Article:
SC to give verdict on ballot papers today

Kathmandu, October 17

The Supreme Court will deliver its verdict on a writ petition filed by Rastriya Janata Party-Nepal leader Sarvendranath Shukla demanding that the Election Commission should print four types of separate ballot papers for the provincial and parliamentary elections scheduled for November 26 and December 7 tomorrow.

The case was heard today in a division bench of justices Deepak Raj Joshee and Purushottam Bhandari.  Lawyers representing the petitioner and defendants pleaded before the bench following which the bench decided to deliver its verdict tomorrow. The petitioner has sought stay order against the Election Commission’s decision to print only two types of ballot papers, said petitioner’s lawyer Senior Advocate Surendra Kumar Mahto.

The writ petitioner has argued that since provincial assemblies and House of Representatives are two different political bodies, separate ballot papers should be used for these elections and similarly separate ballot papers should be used for First-Past-the-Post   and Proportional Representation electoral systems. The EC has decided to use two types of ballot papers — one for provincial and parliamentary FPTP elections and another for provincial and parliamentary PR elections.

Senior advocates Mahto, Chandra Kanta Gyawali and Advocate Pankaj Karna pleaded on behalf of the petitioner. Mahto argued before the bench that the House of Representatives and provincial assemblies were distinct bodies and the laws government them were also different and hence there should four types of ballot papers for the upcoming provincial and parliamentary elections. He further argued that if four types of ballot papers were not used during the elections then that could confuse voters.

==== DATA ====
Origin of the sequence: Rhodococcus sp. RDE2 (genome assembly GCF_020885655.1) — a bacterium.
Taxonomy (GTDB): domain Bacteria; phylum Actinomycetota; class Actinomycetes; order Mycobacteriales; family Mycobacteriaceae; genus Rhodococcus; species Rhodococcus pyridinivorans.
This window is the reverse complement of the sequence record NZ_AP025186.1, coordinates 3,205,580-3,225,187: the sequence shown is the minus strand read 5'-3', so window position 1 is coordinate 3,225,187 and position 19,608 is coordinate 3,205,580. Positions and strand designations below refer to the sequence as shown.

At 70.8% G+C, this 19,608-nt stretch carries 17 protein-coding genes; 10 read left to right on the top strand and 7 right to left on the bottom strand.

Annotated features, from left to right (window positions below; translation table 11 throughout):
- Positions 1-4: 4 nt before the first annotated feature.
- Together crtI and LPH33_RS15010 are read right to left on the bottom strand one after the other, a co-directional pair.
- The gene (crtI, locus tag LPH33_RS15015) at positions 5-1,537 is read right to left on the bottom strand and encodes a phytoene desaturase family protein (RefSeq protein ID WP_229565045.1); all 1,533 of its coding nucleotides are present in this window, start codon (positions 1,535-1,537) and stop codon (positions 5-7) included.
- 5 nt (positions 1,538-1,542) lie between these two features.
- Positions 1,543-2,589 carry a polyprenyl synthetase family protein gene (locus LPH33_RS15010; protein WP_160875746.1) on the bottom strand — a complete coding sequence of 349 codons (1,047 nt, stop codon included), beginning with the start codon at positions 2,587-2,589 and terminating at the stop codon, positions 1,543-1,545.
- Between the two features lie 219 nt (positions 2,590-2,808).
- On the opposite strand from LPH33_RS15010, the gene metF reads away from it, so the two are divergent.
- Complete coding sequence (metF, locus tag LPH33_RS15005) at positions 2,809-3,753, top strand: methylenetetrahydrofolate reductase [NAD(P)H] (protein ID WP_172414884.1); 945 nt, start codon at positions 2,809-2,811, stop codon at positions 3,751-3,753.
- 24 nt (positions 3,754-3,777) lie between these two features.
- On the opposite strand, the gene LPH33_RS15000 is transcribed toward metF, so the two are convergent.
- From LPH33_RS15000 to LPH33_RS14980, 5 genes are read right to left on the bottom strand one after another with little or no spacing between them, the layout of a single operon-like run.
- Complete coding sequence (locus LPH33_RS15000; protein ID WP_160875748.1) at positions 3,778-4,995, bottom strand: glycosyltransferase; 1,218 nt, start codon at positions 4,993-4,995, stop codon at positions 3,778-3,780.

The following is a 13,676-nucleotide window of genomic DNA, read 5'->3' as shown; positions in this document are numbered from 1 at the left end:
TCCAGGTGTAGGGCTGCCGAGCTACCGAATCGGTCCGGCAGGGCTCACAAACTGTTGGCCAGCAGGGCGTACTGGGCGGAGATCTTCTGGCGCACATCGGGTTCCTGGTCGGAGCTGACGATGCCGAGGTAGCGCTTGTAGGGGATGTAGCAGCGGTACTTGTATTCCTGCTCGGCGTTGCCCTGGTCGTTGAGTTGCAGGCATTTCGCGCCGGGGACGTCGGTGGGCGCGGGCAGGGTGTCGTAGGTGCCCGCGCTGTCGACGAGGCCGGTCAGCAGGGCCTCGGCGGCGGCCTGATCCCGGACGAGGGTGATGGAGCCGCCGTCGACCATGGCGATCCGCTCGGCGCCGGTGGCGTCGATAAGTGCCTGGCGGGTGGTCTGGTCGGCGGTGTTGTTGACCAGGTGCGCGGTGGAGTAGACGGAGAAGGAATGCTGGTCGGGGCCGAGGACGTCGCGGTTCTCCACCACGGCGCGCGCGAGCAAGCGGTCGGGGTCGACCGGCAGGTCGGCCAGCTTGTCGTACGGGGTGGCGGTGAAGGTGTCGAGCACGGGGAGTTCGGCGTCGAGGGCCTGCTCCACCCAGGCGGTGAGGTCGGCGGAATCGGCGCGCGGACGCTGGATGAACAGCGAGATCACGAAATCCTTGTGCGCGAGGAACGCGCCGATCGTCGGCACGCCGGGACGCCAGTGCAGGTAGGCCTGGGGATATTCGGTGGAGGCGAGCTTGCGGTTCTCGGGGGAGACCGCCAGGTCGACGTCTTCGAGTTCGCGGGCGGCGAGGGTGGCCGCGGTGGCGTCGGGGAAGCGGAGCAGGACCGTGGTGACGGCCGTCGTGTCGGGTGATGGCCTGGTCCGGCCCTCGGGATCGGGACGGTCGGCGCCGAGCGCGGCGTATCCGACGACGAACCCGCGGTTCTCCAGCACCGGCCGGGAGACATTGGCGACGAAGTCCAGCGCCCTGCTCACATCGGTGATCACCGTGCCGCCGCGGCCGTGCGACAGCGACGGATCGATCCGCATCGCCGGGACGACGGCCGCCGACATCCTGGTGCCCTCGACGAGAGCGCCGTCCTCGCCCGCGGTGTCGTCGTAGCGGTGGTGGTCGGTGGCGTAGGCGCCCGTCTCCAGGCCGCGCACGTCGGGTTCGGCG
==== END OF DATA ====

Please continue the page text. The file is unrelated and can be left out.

“Sovereignty is vested in the citizens of the country and they use their power during elections. Therefore, the voters should know who they are voting for. If four separate and distinctive ballot papers are not used then that could violate citizens’ rights,” Mahto said.

Mahto said ballot papers should not leave any room for ambiguity or confusion but since the Election Commission had decided to use only two types of ballot papers that would be confusing for voters.

Senior Advocate Gyawali said that using separate FPTP ballot papers for House of Representative elections and provincial elections was necessary to enable voters to choose their preferred candidates.

“If voters are confused, then they cannot choose their preferred candidates and in such a situation wrong candidates could be elected,” he argued.

He said separate ballot papers would help the EC reduce percentage of invalid votes. Gyawali told THT that demanding separate ballot papers would not result in deferral of the polling date.

Shukla said he also argued in his writ petition that if only two types of ballot papers were used, and if cases were filed against one candidate, the votes of other candidates would also be exposed. This is against the rights of other candidates against whom the cases have not been filed,

he added.

Shukla also said that having only two types of ballot papers might benefit big parties, but it could harm fringe parties. “A voter may choose one party in his /her province and another party in the parliamentary elections but if we only have two types of ballot papers then the voter may get confused,” Shukla added.

He said he filed the case as the Election Commission did not act on his memorandum. “When I filed the writ petition I did not intend to delay the parliamentary and provincial elections. These elections should be held on the stipulated date,” Shukla said and added that if the EC wanted it could print four types of ballot papers now and hold the elections on the stipulated date. The government should not postpone the elections citing the reason of my writ petition, he argued.